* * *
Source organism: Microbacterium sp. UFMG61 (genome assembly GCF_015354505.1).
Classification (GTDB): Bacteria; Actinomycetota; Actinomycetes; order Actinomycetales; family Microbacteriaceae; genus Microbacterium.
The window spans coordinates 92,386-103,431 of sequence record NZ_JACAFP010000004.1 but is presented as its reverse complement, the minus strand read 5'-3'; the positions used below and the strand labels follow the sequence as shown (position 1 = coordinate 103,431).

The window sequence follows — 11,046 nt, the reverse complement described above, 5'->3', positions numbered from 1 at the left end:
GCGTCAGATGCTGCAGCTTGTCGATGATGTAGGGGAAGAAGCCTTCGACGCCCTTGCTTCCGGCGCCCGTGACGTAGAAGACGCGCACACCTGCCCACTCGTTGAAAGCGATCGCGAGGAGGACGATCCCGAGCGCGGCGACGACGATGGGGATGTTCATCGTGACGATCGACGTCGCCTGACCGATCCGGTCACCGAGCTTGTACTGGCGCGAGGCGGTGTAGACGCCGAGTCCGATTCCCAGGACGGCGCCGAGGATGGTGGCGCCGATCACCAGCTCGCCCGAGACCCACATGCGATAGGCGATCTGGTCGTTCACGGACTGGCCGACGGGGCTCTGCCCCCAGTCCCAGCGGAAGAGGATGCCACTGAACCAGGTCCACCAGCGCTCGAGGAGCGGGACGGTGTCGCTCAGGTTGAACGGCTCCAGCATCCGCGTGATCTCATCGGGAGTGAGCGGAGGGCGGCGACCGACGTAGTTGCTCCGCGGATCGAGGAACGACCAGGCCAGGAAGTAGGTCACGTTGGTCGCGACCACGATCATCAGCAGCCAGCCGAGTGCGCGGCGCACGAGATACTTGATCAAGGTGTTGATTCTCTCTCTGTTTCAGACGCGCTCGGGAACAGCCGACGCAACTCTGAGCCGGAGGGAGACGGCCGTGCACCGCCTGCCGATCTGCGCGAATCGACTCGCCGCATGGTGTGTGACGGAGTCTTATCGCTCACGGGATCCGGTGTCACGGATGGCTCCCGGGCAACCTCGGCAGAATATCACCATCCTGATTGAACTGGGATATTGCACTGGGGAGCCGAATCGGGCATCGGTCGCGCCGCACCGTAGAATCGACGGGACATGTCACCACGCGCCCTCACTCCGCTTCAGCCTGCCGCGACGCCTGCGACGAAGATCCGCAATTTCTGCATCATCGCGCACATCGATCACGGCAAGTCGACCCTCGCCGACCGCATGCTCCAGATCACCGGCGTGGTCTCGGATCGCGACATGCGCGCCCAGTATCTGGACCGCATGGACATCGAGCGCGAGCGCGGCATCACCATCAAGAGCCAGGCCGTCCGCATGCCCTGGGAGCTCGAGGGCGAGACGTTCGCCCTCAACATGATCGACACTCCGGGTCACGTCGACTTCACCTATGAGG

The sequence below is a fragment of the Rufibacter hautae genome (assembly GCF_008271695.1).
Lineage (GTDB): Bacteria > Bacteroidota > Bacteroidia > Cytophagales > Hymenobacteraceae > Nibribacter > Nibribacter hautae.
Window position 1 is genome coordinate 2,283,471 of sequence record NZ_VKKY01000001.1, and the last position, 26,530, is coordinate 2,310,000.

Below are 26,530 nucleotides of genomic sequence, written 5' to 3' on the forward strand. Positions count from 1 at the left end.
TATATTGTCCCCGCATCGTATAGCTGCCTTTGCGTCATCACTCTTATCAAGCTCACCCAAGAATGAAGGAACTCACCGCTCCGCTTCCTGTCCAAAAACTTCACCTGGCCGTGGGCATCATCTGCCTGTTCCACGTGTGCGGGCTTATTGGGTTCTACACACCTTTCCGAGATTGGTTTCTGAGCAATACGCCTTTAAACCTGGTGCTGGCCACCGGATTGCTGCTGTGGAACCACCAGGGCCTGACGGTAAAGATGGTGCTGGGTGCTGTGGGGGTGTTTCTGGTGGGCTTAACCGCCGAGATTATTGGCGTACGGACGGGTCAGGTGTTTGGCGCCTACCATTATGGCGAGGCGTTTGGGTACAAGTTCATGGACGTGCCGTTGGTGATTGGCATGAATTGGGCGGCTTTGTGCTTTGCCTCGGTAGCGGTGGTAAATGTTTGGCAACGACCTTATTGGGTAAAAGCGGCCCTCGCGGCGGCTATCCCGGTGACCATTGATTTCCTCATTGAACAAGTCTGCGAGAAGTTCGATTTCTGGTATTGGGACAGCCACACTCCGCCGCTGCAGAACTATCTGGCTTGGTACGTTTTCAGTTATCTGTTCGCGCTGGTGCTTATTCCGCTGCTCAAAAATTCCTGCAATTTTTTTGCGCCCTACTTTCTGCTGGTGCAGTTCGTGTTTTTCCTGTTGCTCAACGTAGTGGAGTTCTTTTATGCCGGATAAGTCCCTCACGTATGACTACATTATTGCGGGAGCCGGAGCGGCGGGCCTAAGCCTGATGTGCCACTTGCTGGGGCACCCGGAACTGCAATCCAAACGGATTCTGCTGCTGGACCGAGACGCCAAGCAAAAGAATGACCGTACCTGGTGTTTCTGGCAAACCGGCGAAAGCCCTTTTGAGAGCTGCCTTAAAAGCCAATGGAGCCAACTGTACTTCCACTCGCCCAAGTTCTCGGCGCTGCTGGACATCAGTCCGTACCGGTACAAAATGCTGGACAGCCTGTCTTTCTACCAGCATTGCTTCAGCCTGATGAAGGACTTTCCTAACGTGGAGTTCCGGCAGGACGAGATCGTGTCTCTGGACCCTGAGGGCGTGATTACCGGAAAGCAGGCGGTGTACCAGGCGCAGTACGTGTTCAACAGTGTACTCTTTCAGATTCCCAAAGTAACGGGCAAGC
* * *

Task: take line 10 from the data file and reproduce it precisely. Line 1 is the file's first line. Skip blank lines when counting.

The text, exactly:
TATATTGTCCCCGCATCGTATAGCTGCCTTTGCGTCATCACTCTTATCAAGCTCACCCAAGAATGAAGGAACTCACCGCTCCGCTTCCTGTCCAAAAACTTCACCTGGCCGTGGGCATCATCTGCCTGTTCCACGTGTGCGGGCTTATTGGGTTCTACACACCTTTCCGAGATTGGTTTCTGAGCAATACGCCTTTAAACCTGGTGCTGGCCACCGGATTGCTGCTGTGGAACCACCAGGGCCTGACGGTAAAGATGGTGCTGGGTGCTGTGGGGGTGTTTCTGGTGGGCTTAACCGCCGAGATTATTGGCGTACGGACGGGTCAGGTGTTTGGCGCCTACCATTATGGCGAGGCGTTTGGGTACAAGTTCATGGACGTGCCGTTGGTGATTGGCATGAATTGGGCGGCTTTGTGCTTTGCCTCGGTAGCGGTGGTAAATGTTTGGCAACGACCTTATTGGGTAAAAGCGGCCCTCGCGGCGGCTATCCCGGTGACCATTGATTTCCTCATTGAACAAGTCTGCGAGAAGTTCGATTTCTGGTATTGGGACAGCCACACTCCGCCGCTGCAGAACTATCTGGCTTGGTACGTTTTCAGTTATCTGTTCGCGCTGGTGCTTATTCCGCTGCTCAAAAATTCCTGCAATTTTTTTGCGCCCTACTTTCTGCTGGTGCAGTTCGTGTTTTTCCTGTTGCTCAACGTAGTGGAGTTCTTTTATGCCGGATAAGTCCCTCACGTATGACTACATTATTGCGGGAGCCGGAGCGGCGGGCCTAAGCCTGATGTGCCACTTGCTGGGGCACCCGGAACTGCAATCCAAACGGATTCTGCTGCTGGACCGAGACGCCAAGCAAAAGAATGACCGTACCTGGTGTTTCTGGCAAACCGGCGAAAGCCCTTTTGAGAGCTGCCTTAAAAGCCAATGGAGCCAACTGTACTTCCACTCGCCCAAGTTCTCGGCGCTGCTGGACATCAGTCCGTACCGGTACAAAATGCTGGACAGCCTGTCTTTCTACCAGCATTGCTTCAGCCTGATGAAGGACTTTCCTAACGTGGAGTTCCGGCAGGACGAGATCGTGTCTCTGGACCCTGAGGGCGTGATTACCGGAAAGCAGGCGGTGTACCAGGCGCAGTACGTGTTCAACAGTGTACTCTTTCAGATTCCCAAAGTAACGGGCAAGC